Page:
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National Party Education Policy Discussion Doc.

Joy Quigley, Independent Schools of New Zealand (ISNZ)

re: NATIONAL PARTY EDUCATION POLICY DISCUSSION DOCUMENT

The National Party is to be congratulated for 'Schools of Excellence', a discussion document that spurns political correctness in favour of achieving better results for students, increased personal satisfaction for teachers and a better future for New Zealand , the Independent Schools of New Zealand (ISNZ) said today.

ISNZ executive director Joy Quigley said better results come from schools where expectations are high, assessment is meaningful and parents have more control including the ability to move their child to another school if necessary, as advocated in the report.

New graduates and experienced workers will be encouraged to enter the teaching profession if they are rewarded with better pay and entrusted to inspire their students, rather than being constrained by box ticking and form filling. National's views on the role and regulation of teacher training institutions are headed in the right direction said Ms Quigley. New Zealand rightly celebrates creativity but we also desperately need more chemists and physicists, plumbers and mechanics, for instance, both in teaching and in their respective professions.

Concerns about teaching training are not just about the need for more or less phonics. ISNZ said it is much more about being aware and capable of using a combination of learning and teaching styles that work best for the individual child.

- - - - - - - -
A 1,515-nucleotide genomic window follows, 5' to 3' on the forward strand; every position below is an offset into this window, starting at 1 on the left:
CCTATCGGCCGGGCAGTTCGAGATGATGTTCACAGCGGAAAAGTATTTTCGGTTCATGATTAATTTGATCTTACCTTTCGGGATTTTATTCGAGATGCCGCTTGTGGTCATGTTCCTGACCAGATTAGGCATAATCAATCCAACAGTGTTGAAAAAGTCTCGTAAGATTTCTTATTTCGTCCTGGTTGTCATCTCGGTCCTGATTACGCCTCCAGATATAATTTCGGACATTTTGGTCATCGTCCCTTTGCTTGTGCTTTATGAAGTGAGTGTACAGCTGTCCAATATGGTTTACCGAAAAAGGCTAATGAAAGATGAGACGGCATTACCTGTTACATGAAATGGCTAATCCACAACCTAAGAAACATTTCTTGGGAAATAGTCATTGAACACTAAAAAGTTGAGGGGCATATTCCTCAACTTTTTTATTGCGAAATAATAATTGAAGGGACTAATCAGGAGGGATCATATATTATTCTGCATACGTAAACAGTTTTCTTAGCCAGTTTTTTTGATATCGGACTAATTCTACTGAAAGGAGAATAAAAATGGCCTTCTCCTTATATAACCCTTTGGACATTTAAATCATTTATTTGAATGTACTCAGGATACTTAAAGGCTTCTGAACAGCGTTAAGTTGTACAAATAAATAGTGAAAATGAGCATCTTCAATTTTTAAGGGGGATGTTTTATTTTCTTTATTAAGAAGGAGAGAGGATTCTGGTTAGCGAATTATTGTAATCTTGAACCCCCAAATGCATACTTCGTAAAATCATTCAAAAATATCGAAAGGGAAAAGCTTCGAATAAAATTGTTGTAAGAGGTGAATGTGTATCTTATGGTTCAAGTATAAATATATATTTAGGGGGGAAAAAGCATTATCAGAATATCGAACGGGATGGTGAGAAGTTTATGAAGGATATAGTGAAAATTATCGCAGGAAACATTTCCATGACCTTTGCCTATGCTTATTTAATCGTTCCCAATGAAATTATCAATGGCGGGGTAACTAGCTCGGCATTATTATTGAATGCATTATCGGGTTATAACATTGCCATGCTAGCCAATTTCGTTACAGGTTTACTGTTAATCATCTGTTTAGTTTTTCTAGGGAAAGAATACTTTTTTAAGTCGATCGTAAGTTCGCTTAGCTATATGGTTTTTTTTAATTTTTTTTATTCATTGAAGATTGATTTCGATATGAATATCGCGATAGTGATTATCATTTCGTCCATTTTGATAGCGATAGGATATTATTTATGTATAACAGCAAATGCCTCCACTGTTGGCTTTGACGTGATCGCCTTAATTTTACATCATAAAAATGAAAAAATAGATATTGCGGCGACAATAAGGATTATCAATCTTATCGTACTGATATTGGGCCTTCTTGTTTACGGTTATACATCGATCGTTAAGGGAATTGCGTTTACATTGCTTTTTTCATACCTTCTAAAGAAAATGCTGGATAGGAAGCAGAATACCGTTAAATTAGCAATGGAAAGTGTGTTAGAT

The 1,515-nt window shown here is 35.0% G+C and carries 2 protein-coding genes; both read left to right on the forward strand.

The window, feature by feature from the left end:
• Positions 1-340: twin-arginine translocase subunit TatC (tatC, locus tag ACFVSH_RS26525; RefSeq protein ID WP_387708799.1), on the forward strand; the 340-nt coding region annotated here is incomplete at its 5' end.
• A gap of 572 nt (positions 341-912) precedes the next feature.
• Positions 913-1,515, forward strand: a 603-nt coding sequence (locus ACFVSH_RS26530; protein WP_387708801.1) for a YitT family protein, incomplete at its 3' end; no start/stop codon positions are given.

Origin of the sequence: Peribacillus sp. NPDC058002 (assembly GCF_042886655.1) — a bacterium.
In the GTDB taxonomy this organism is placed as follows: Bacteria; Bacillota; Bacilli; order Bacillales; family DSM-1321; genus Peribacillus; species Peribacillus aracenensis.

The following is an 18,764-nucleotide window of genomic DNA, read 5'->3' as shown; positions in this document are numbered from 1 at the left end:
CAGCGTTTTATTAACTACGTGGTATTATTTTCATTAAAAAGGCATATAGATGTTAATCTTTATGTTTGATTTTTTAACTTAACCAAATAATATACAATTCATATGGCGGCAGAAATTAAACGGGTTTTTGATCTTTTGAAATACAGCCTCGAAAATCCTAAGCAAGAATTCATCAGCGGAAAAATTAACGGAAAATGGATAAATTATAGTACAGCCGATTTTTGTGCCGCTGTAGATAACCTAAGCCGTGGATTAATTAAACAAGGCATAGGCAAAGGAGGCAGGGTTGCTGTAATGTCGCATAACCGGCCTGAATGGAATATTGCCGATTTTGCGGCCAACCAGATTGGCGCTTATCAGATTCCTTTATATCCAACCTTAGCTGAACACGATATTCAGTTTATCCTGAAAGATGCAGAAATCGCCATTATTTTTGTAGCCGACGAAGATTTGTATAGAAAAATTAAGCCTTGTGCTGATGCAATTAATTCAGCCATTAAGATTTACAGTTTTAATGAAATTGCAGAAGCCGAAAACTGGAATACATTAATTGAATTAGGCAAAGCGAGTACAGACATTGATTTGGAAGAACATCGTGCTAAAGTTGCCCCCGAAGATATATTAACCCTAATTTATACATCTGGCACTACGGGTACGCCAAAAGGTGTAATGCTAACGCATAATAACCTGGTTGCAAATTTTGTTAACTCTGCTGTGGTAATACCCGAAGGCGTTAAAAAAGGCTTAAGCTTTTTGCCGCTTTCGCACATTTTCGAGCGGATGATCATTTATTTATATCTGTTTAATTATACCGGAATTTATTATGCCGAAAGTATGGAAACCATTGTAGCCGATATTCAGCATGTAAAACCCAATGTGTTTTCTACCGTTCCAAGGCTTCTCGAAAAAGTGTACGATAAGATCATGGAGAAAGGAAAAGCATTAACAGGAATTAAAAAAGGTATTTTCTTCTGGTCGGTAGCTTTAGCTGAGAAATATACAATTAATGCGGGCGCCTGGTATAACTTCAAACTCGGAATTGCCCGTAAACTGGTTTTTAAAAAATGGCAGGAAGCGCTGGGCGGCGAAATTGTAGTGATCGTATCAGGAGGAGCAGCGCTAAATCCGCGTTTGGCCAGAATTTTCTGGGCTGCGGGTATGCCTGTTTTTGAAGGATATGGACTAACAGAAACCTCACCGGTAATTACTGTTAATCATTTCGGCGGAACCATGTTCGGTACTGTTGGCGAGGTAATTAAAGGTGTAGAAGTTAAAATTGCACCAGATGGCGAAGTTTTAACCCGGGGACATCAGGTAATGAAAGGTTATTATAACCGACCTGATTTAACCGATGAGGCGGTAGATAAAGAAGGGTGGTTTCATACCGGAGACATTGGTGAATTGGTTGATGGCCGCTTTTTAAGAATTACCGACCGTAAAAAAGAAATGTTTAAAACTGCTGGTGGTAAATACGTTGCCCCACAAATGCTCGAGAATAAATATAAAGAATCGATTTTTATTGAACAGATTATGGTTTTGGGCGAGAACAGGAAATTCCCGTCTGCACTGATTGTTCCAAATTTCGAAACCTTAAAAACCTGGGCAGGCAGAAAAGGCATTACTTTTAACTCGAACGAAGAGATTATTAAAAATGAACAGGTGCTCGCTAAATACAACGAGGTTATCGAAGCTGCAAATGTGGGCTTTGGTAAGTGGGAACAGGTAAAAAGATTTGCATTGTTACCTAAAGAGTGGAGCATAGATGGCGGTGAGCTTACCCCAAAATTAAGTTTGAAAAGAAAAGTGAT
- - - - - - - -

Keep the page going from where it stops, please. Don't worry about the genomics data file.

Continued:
A 'one-size' classroom doesn't suit every child anymore than a 'one-size' education system suits an entire nation. ISNZ is most interested in public discussion on the National Party proposal of allowing full funding to non-state schools that do not charge tuition fees.

Joy Quigley said National's education policy discussion document is a most worthwhile contribution to the debate on two current core concerns: ensuring we continue to have a great teachers into the future and lifting the 'tail' of underachievers. Equally importantly it lifts us out of the failed policies of political correctness that downplayed the importance of success and values, and instead encourages us to trust teachers and parents and to embrace innovation and excellence, she said.

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